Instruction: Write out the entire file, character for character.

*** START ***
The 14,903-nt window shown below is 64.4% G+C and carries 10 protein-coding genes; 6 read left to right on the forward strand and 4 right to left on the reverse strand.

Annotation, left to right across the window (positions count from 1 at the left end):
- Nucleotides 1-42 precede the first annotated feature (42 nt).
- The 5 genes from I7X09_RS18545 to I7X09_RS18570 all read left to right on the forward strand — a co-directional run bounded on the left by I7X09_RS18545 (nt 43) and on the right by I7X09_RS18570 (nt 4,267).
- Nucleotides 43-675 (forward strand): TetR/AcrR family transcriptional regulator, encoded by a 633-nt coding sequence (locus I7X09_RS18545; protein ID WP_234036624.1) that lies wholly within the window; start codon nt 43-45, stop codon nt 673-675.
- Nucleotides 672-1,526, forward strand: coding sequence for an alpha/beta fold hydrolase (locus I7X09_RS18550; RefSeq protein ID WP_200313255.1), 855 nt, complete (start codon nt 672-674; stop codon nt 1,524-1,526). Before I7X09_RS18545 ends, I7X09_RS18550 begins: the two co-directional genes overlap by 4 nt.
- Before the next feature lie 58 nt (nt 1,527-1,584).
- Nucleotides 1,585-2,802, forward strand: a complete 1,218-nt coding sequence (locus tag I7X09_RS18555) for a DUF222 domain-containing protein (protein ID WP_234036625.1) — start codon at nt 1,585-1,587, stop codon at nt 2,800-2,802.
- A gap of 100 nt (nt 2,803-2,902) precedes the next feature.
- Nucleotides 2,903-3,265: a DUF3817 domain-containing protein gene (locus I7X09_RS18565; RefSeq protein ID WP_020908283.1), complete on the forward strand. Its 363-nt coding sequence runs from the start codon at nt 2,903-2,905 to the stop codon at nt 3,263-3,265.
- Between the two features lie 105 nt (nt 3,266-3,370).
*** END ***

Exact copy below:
The 14,903-nt window shown below is 64.4% G+C and carries 10 protein-coding genes; 6 read left to right on the forward strand and 4 right to left on the reverse strand.

Annotation, left to right across the window (positions count from 1 at the left end):
- Nucleotides 1-42 precede the first annotated feature (42 nt).
- The 5 genes from I7X09_RS18545 to I7X09_RS18570 all read left to right on the forward strand — a co-directional run bounded on the left by I7X09_RS18545 (nt 43) and on the right by I7X09_RS18570 (nt 4,267).
- Nucleotides 43-675 (forward strand): TetR/AcrR family transcriptional regulator, encoded by a 633-nt coding sequence (locus I7X09_RS18545; protein ID WP_234036624.1) that lies wholly within the window; start codon nt 43-45, stop codon nt 673-675.
- Nucleotides 672-1,526, forward strand: coding sequence for an alpha/beta fold hydrolase (locus I7X09_RS18550; RefSeq protein ID WP_200313255.1), 855 nt, complete (start codon nt 672-674; stop codon nt 1,524-1,526). Before I7X09_RS18545 ends, I7X09_RS18550 begins: the two co-directional genes overlap by 4 nt.
- Before the next feature lie 58 nt (nt 1,527-1,584).
- Nucleotides 1,585-2,802, forward strand: a complete 1,218-nt coding sequence (locus tag I7X09_RS18555) for a DUF222 domain-containing protein (protein ID WP_234036625.1) — start codon at nt 1,585-1,587, stop codon at nt 2,800-2,802.
- A gap of 100 nt (nt 2,803-2,902) precedes the next feature.
- Nucleotides 2,903-3,265: a DUF3817 domain-containing protein gene (locus I7X09_RS18565; RefSeq protein ID WP_020908283.1), complete on the forward strand. Its 363-nt coding sequence runs from the start codon at nt 2,903-2,905 to the stop codon at nt 3,263-3,265.
- Between the two features lie 105 nt (nt 3,266-3,370).